The Swiss Water Process is a proprietary decaffeination method that removes 99.9% of the caffeine from small batches of coffee without the use of chemicals. By soaking the coffee in a green coffee extract infused water, the process allows caffeine to diffuse naturally out of the green coffee and into the extract. After decaffeination, the coffee is then sent on to the roaster before they end up in the cafe! We’ve written about another common decaffeination process, Ethyl Acetate, here!

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In Defense of Decaf

If caffeine intake is the primary objective for your morning latte or afternoon cold brew, decaffeinated coffee doesn’t make much sense. However, if you are concerned about the amount of caffeine you consume on a daily basis, but enjoy the taste of a great cup of coffee, decaf is the way to go! There’s so much more to coffee than being able to “make it through the day.” For someone who is used to drinking coffee to improve focus but needs an extra boost later in the afternoon, making your regular drink decaffeinated, the ritual of making and drinking a cup may help you trick your mind into a little more productivity without the loss of sleep later on.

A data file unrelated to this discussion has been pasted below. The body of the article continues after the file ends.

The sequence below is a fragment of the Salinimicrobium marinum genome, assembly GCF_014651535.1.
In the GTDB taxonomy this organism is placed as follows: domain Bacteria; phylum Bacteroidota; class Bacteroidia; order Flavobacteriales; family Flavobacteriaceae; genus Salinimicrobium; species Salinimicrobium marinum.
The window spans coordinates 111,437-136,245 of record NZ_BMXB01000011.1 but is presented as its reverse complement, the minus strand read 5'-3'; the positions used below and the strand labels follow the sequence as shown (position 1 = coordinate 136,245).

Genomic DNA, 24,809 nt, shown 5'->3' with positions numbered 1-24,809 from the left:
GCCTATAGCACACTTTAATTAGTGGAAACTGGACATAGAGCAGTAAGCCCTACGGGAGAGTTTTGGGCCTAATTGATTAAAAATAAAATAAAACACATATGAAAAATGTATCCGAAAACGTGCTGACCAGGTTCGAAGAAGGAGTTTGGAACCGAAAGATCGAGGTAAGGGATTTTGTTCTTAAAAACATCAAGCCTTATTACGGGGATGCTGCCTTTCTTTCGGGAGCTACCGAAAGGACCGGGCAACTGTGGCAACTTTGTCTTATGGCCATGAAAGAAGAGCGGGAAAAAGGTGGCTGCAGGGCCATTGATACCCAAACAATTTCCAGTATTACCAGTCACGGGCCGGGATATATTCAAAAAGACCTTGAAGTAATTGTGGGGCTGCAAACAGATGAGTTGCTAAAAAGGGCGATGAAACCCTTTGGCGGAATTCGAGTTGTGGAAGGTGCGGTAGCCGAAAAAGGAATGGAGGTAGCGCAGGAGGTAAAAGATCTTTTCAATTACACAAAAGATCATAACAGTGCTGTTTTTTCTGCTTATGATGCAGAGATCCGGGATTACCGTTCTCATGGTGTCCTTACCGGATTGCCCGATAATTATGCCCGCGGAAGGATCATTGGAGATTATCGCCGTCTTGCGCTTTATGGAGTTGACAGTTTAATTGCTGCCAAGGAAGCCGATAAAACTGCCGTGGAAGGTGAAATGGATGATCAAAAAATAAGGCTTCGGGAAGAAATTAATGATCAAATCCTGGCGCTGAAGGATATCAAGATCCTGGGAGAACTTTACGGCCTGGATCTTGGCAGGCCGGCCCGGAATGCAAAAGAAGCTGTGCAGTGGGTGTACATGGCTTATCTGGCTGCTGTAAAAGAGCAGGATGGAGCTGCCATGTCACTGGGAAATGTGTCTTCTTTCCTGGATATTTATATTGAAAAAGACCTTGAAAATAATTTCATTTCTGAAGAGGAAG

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Deciding to limit caffeine intake need not be an end to coffee-shop-hopping. A great decaf like KLLR’s Western Ethiopia Co-ops tastes great in milk, as espresso, or a pourover! If you haven’t tried your favorite drink decaffeinated, stop by and try it today! All of our espresso drinks can be made with decaf and we can do both hot and iced pourovers with decaf as well!

Coffee Questions: Brewing That Works by Caleb Savage


“What’s the best way to make coffee at home?”

Coffee making can be pretty frustrating. We want good coffee. We want to make it in a way that’s both fun and relatively easy. We don’t want it to break the bank. Why? Because we want coffee to be both utilitarian and pleasurable. We want it’s caffeine, but we want also want it to be sweet, well-balanced, and enjoyable. We want it to help us wake up in the morning so we don’t want a setup that requires us to be alert to be able to do it well.